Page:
Carter slammed out of the room loudly enough to let her know what he thought of that suggestion.

‘I don’t know what the hell you got in the way for!’ Dane breathed. ‘That …’

‘That was precisely why I got in the way,’ she murmured unhappily. ‘There have been quite enough family divisions created over the past twenty-four hours.’

Neither Sandra nor Carter appeared for breakfast. Dane was deep in the newspaper when she got up to clear the table.

‘Can you be ready to leave by ten?’ he drawled casually.

She spun round. ‘Ten?’

‘I have a fairly busy itinerary, Claire, and you can’t have that much to pack,’ he replied impatiently. ‘I’ll phone Coverdale and tell him what’s happening. There’s no point in you staying up here any longer and we need to make arrangements. Aside of that, you could do with a shopping trip.’

The scornful glance which he spared her worn shirt-waister was revealing. For the barest of seconds she hated Dane. He pitied her. That’s why he was doing this: he felt sorry for her. Claire in her outdated, dowdy clothing with her unemployed boyfriend and her sob story. Very kitchen-sinky to someone like Dane with his glamorous looks and jet-setting background. ‘That won’t be necessary,’ she said stiffly.

He had already moved on to something else, she realised with his next remark. ‘You are still sure Max feels the same way as he did last year?’

Infuriated, her spine notched up another quarter inch. ‘Of course I am. Max writes to me every week without fail and I don’t know what you’re worried about, I’m not likely to cling. I’m completely capable of looking after myself.’

‘Sure you are,’ Dane agreed with tongue-in-cheek mockery.

Carter’s recriminations had been ugly, she reflected on her way upstairs. He had had little excuse for complaint when she was merely escaping the net he had cast for her. But Carter had been taken by surprise. He could never have expected this development. She wasn’t even entirely sure that she herself could accept that Dane had stepped in to save matters.

Her bedroom was drab and dismal like the house. Packing her few possessions took less than half an hour. Her jewellery box contained only three items. A signet ring she had long since outgrown, a locket with a broken chain and a bracelet—all gold and all gifts from Dane. Truth to tell, no one but Dane had ever given her the pretty feminine things that girls long for in their teens. The rest of the family had rarely bothered to acknowledge her existence. Was it any wonder he felt sorry for her? And perhaps there had been a sense of fellowship, too. She hadn’t fitted at Ranbury any better than he had, but she had conformed out of necessity.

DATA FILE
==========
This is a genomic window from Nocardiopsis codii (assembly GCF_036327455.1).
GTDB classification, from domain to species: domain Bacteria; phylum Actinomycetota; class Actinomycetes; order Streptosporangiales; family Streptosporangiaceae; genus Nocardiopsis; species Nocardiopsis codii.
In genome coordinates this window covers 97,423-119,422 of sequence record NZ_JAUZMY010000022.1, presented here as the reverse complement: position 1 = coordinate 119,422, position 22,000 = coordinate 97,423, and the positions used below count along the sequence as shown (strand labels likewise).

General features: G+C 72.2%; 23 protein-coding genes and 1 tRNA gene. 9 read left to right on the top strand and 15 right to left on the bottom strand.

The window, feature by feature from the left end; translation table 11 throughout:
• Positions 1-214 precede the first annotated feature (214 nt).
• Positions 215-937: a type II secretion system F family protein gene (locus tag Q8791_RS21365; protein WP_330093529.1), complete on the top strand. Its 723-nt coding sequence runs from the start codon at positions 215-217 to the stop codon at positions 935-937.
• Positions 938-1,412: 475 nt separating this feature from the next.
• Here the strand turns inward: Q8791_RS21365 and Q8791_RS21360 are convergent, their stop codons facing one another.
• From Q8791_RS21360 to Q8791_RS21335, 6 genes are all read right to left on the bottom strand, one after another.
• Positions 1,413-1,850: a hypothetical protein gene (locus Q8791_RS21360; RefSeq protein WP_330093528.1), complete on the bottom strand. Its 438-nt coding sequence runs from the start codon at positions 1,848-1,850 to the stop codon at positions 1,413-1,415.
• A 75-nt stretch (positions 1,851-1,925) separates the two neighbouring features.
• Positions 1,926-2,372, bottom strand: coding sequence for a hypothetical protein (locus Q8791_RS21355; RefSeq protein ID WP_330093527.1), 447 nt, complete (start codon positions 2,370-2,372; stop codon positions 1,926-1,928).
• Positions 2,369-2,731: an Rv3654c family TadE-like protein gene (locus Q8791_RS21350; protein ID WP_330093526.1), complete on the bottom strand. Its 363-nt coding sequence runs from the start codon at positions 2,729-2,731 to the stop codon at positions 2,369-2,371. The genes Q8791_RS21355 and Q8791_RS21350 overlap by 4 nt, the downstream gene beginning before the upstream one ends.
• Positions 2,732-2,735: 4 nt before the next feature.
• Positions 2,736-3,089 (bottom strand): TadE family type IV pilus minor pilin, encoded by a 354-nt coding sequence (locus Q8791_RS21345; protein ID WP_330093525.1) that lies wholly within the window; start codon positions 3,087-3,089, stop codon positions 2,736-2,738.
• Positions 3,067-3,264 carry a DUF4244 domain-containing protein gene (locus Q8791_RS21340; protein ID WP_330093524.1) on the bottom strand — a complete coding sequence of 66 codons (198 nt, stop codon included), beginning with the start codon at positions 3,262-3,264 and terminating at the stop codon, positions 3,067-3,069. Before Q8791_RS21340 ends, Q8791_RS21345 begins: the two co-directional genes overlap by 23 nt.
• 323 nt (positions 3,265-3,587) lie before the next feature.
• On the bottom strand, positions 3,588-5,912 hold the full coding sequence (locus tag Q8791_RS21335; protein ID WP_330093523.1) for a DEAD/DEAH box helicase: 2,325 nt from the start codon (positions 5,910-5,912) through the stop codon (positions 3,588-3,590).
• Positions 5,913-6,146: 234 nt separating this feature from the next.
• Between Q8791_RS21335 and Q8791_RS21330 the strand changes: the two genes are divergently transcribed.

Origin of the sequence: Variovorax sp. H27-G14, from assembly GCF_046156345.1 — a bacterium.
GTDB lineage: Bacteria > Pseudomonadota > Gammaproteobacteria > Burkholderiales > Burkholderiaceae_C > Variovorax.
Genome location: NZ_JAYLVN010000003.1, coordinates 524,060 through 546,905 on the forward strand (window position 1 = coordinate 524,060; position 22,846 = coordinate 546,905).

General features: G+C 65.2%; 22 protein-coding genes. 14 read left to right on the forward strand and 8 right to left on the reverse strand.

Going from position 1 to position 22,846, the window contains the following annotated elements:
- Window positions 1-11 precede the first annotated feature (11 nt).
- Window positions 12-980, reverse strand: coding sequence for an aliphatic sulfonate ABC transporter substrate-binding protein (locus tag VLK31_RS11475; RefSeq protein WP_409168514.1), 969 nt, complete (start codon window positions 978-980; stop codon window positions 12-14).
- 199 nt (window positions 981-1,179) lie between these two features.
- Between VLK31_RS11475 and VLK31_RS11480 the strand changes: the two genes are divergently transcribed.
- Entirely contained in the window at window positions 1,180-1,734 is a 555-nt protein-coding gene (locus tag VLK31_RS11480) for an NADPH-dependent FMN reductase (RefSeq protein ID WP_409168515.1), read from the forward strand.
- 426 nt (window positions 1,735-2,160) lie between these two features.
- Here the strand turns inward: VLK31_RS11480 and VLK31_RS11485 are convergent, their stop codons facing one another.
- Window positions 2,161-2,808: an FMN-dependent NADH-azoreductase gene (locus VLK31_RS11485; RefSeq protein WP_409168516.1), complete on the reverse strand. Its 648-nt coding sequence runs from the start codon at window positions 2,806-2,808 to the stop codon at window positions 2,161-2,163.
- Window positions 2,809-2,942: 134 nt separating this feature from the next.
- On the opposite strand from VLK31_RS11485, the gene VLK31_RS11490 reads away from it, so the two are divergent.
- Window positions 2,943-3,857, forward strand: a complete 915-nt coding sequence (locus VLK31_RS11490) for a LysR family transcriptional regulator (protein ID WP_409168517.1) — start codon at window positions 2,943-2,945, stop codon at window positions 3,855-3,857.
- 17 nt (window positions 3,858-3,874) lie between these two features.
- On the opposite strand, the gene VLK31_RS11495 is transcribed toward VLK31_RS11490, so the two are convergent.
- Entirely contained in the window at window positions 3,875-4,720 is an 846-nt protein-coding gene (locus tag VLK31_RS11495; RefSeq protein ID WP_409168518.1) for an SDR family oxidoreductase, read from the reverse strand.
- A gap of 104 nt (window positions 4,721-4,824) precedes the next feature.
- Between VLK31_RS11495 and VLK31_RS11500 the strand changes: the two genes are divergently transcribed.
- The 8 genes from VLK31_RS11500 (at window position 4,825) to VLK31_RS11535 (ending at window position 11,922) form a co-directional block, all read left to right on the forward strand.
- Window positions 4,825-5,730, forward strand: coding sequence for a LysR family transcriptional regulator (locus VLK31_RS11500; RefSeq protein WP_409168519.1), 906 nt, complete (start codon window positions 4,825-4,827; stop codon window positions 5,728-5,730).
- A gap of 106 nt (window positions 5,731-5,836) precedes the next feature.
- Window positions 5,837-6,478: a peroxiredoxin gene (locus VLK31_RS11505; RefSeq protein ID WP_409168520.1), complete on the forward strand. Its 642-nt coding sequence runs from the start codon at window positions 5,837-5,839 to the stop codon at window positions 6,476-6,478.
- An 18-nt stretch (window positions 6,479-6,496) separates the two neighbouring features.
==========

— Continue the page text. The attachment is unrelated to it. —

Collecting her coat from the cloakroom, she left her cases at the foot of the stairs and went to find Maisie. She ought to be in by now. Maisie listened anxiously to Claire’s not very clear explanation, but her frown disappeared when she grasped that Claire was leaving with Dane. ‘You’ll be well looked after, then.’

Claire breathed in. ‘Maisie, I’m going to marry Dane and then …’ but she never got any further. The old lady’s faded eyes were suddenly suspiciously bright and she gave her a silent, vastly informative hug. Claire couldn’t bring herself to erase that delighted smile on Maisie’s face by adding the truth.

‘Oh dear!’ Maisie dabbed apologetically at her eyes, shaking her grey head. ‘He always kept an eye out for you, that young man. Even when you were little. You’ll be all right with Mr Dane. I can’t tell you how much happier I feel at the idea of you with a husband and a family and a home all of your own where you’ll be appreciated. He’s a very lucky man.’

Claire swallowed the lump in her throat. To listen to Maisie, she was a fit match for the highest in the land. ‘I’ll write,’ she promised. ‘And you’re not to worry about anything, do you hear me?’

‘Bless you, child. Sam and I were more worried for you,’ Maisie confided, blinking back tears. ‘But it’s right that you should be married, so I shouldn’t be acting up like this. Now, away with you.’

Claire was unaffectedly wiping her eyes when she joined Dane in the hall.

‘You’re very fond of each other,’ Dame remarked without any hint of Carter’s disapproval of such a bond.

Claire sniffed. ‘Yes, and I expect she’s feeling terribly hurt that she can’t be at the wedding but … well …’ Reflecting that it wasn’t going to be a real wedding as such, she subsided into awkward silence and she didn’t speak again until they were tucked in the luxurious rear seat of the limousine. Then she asked prosaically, ‘Where will I be staying in London?’

‘I’ll put you up in a hotel until we get everything sorted out.’


‘If I took you back to my apartment you’d be slightly de trop,’ he extended drily. ‘I know you. You’d feel awkward.’